This book explores a virtually untapped, yet fascinating research area: television dialogue. It reports on a study comparing the language of the American situation comedy Friends to natural conversation. Transcripts of the television show and the American English conversation portion of the Longman Grammar Corpus provide the data for this corpus-based investigation, which combines Douglas Biber's multidimensional methodology with a frequency-based analysis of close to 100 linguistic features. As a natural offshoot of the research design, this study offers a comprehensive description of the most common linguistic features characterizing natural conversation. Illustrated with numerous dialogue extracts from Friends and conversation, topics such as vague, emotional, and informal language are discussed. This book will be an important resource not only for researchers and students specializing in discourse analysis, register variation, and corpus linguistics, but also anyone interested in conversational language and television dialogue.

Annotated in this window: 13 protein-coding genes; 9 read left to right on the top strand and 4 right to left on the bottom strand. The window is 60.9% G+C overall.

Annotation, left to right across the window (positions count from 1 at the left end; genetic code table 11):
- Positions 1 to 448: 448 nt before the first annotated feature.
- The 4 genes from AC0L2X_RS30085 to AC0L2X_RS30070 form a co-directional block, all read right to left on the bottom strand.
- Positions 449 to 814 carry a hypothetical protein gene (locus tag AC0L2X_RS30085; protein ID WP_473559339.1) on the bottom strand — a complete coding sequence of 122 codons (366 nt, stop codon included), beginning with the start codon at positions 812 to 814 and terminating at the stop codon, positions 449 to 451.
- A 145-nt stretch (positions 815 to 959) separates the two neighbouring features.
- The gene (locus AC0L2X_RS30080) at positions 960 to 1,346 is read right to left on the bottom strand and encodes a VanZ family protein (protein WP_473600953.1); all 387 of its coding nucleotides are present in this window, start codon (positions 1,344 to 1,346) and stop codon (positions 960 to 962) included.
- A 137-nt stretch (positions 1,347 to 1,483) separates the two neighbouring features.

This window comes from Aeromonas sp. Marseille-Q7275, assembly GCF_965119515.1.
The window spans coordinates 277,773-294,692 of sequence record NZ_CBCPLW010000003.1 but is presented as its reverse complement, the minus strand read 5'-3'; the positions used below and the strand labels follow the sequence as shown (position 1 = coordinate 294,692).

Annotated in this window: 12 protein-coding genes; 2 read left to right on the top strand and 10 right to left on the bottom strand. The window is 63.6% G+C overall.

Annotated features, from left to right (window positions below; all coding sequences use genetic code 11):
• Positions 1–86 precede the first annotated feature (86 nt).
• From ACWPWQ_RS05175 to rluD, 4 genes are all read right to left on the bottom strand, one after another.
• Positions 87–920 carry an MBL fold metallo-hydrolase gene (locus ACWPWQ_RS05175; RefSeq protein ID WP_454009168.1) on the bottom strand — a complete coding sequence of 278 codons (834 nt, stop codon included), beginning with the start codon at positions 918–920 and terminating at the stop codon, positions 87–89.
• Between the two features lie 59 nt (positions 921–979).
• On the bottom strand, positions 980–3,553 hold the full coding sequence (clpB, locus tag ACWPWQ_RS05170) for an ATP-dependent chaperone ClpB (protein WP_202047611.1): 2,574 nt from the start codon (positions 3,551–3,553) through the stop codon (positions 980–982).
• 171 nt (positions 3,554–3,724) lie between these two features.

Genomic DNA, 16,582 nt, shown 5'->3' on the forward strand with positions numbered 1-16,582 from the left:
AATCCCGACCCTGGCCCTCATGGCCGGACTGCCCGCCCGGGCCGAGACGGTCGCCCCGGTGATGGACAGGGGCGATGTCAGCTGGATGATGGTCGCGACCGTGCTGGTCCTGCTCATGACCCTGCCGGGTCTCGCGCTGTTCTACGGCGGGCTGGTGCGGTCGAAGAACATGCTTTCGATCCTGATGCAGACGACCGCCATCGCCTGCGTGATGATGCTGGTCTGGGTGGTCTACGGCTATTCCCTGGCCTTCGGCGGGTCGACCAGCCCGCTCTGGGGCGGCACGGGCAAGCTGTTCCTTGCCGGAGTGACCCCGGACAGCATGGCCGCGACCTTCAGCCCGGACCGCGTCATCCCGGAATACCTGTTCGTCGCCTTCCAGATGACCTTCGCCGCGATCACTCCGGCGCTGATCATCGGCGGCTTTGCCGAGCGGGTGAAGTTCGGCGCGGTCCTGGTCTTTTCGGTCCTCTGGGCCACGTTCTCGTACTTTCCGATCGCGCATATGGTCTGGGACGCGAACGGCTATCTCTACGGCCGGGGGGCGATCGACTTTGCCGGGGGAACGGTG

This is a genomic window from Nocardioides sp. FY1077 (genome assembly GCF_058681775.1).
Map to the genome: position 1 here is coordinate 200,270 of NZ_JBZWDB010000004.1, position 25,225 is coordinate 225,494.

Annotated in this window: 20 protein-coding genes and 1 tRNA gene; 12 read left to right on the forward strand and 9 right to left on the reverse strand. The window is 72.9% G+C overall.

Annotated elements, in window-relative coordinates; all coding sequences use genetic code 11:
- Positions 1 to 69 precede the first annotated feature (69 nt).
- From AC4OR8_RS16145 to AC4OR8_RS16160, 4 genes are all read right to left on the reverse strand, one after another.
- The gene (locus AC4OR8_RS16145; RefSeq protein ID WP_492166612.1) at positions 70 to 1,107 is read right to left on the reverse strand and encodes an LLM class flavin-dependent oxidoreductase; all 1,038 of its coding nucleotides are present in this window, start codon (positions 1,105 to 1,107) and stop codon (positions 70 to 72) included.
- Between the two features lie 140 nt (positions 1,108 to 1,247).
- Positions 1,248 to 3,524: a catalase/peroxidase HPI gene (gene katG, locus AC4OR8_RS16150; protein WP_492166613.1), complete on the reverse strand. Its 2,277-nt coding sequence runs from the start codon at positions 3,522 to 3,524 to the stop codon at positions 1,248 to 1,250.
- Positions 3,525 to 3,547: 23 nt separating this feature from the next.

1. List of tables; 2. List of figures; 3. Foreword; 4. Chapter 1. Opening credits: Conversation and TV dialogue; 5. Chapter 2. Setting the stage: The main characters; 6. Chapter 3. Behind the scenes: Methodology and data; 7. Chapter 4. Take 1: Dimensions and similarities; 8. Chapter 5. Some you know I mean it's really urgh: Vague language; 9. Chapter 6. I am just really really happy...: Emotional language; 10. Chapter 7. I'm just hanging out. Y'know, having fun: Informal language; 11. Chapter 8. Once upon a time: Narrative language; 12. Chapter 9. That's a wrap: Implications and applications; 13. References; 14. Appendix; 15. Name index; 16. Subject index